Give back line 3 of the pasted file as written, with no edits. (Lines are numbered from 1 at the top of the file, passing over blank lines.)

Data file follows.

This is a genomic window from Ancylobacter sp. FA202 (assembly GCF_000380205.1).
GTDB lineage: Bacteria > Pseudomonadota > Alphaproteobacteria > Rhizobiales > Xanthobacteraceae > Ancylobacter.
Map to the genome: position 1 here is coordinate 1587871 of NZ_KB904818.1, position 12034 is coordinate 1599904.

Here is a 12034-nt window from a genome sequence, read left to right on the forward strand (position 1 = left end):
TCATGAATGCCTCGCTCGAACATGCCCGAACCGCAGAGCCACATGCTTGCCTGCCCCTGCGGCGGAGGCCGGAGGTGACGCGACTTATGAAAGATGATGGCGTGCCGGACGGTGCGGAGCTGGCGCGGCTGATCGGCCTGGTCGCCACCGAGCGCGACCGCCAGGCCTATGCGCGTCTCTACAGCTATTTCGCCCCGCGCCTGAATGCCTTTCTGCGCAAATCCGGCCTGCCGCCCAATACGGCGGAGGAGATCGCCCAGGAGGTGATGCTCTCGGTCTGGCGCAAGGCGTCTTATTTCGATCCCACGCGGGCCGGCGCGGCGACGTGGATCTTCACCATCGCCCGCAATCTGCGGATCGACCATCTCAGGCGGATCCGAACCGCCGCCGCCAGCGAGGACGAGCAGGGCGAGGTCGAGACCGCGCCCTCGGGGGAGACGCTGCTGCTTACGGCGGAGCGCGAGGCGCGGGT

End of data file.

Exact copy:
Map to the genome: position 1 here is coordinate 1587871 of NZ_KB904818.1, position 12034 is coordinate 1599904.